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About Uganda’s wildlife

Uganda is basking with so many different species of wild life, however, there are those which have captured so much interest thus making Uganda one of the top tourist destinations, these include;

The reptiles

The Nile crocodile

Thanks to its hot equatorial climate, Uganda is a haven for many cold-blooded reptiles. The largest of these is the Nile crocodile, observed along the banks of rivers and lakes, basking open-mouthed in the heat as blackbird plovers pick tasty morsels from between their teeth. The species was once threatened with extinction as a result of being hunted for its high quality leather. They typically grow to between 3.5 and 5 meters (11.5 to 16 feet) in length, though examples of over 6.5 meters have been reported! Much less scary are the diminutive three-horned chameleons, living at higher altitudes on the slopes of the Rwenzori. They are often bright green, changing their color rapidly according to their mood and temperature. One eye moves around independently of the other, giving them 360 degree vision, and they will whip out their extraordinarily long tongues in order to catch unsuspecting insects to eat.

The mammals

The elephant

The largest living land mammal, the African elephant, is a sight to behold on Uganda’s sprawling savannah. Their massive black forms can be seen from far away marching across the grasslands in search of the incredible amounts of vegetation they need to eat each day, along with around 30-50 gallons of water. This constant grazing is essential to the ecosystem, as it prevents the savannah and shrub land from turning into impenetrable forest. The elephant’s trunk is by far its most useful feature – it is used with absolute precision to dig, signal, gather food, spray water and dust, siphon water into the elephant’s mouth – and even as an extra foot! They are also sociable, affectionate animals, and have been observed caressing companions with their trunks, and greeting other family members when they meet. They will care for weaker individuals, adopt orphaned calves and even display grieving behavior over dead companions.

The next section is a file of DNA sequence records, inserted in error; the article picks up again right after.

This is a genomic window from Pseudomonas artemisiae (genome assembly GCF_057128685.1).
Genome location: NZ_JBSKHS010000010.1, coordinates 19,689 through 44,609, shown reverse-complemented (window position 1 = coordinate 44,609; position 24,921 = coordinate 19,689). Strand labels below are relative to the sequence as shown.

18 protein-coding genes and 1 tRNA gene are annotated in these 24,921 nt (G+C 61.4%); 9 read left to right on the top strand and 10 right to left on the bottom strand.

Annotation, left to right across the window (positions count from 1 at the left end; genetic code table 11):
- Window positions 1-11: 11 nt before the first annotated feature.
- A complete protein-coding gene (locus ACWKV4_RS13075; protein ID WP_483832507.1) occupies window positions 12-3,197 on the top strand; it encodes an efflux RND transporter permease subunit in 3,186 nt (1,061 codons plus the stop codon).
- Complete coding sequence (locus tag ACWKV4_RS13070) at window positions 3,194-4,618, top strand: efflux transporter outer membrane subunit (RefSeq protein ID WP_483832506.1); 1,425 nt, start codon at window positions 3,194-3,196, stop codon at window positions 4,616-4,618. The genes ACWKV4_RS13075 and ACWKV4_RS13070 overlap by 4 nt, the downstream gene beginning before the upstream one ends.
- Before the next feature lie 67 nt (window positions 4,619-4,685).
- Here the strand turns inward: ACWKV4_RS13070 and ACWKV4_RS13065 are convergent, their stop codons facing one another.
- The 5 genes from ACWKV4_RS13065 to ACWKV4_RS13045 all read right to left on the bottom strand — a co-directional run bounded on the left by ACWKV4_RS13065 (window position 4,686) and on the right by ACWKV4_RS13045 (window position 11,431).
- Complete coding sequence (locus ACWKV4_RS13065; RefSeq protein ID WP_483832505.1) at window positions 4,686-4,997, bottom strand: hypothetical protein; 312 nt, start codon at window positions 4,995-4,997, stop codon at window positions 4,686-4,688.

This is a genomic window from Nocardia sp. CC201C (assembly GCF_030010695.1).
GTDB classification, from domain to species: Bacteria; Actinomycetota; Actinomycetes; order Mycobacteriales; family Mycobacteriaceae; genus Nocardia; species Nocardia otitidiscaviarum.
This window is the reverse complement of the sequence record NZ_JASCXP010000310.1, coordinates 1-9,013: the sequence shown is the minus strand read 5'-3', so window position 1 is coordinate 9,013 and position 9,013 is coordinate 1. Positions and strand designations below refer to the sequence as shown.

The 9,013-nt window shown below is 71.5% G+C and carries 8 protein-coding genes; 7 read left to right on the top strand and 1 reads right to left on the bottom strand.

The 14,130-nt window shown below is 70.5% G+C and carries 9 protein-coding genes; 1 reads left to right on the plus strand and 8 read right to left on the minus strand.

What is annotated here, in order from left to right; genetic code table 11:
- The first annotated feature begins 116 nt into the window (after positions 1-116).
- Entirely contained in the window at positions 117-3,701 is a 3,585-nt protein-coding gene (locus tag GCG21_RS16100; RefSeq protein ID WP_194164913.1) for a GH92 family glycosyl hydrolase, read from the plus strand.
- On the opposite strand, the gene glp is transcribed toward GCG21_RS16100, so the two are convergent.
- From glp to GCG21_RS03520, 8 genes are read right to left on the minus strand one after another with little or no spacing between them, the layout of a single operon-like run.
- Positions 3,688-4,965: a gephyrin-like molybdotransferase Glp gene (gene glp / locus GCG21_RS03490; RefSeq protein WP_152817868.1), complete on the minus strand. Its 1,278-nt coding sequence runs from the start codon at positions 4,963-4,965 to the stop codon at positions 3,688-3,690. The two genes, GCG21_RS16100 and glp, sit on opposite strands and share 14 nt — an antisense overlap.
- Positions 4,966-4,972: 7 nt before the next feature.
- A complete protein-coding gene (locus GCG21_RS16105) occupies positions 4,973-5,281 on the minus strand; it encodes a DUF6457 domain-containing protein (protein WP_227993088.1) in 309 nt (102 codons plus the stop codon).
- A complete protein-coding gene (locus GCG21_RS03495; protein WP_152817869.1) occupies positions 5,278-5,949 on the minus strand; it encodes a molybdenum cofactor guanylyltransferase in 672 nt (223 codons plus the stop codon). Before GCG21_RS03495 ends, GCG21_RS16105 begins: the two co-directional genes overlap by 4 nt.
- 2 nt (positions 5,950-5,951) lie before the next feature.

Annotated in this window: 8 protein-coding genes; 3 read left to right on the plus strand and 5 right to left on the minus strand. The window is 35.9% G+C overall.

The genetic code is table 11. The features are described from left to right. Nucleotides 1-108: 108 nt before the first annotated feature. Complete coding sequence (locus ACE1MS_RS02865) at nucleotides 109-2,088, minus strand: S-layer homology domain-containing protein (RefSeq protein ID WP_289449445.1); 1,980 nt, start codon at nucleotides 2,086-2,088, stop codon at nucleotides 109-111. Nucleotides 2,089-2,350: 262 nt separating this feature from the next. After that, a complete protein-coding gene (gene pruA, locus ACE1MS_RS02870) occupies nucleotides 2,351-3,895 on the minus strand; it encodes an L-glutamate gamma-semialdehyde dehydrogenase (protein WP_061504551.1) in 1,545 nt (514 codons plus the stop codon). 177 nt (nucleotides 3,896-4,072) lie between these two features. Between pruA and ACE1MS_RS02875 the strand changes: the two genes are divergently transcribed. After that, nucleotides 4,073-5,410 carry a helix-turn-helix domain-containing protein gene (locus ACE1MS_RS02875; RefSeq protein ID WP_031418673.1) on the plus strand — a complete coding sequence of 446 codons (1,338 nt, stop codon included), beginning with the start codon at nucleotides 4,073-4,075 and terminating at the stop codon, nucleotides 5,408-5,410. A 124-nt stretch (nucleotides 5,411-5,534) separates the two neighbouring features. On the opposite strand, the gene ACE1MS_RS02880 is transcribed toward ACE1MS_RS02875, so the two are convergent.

The antelopes

Uganda is home to an impressive 29 species of antelope, including the eland – the world’s largest antelope, which can measure up to 180cm at the shoulder! Other large species include the greater kudu, which has long, elegant spiral horns and white side stripes; Jackson’s hartebeest – an unusual, flat-faced creature found only in Uganda, and the shaggy waterbuck – often found near rivers and lakes, as their name suggests. Fascinating yet rarely seen is the semi-aquatic sitatunga antelope, whose splayed hooves are adapted for life in the papyrus swamps. Much more common are Grant’s gazelle, which can live in herds of hundreds of individuals, and the pretty Uganda kob – Uganda’s national antelope.

The buffalo

Reaching a height of 165cm (65”) at the shoulder and weighing in at 680kg (1500lbs), it is no wonder that the enormous Cape buffalo is one of Africa’s “Big Five”. Though they are herbivores, feeding almost exclusively on grass, buffalos are known to be one of the most dangerous species in Uganda thanks to their unpredictable and defensive nature. They will happily trample a lion who threatens to attack! Visitors to Uganda needn’t worry about getting caught in a stampede however; the buffaloes’ poor ability to regulate body temperature means that throughout the hot equatorial days they are most commonly found wallowing in mud or water – making them easy to view at close range during a launch trip. Two subspecies of buffalo exist in Uganda – the larger savannah buffalo and the smaller forest buffalo. They live in two types of groups – family herds, which contain mainly females and calves; and bachelor herds. A herd can contain several hundred individuals.

The hippo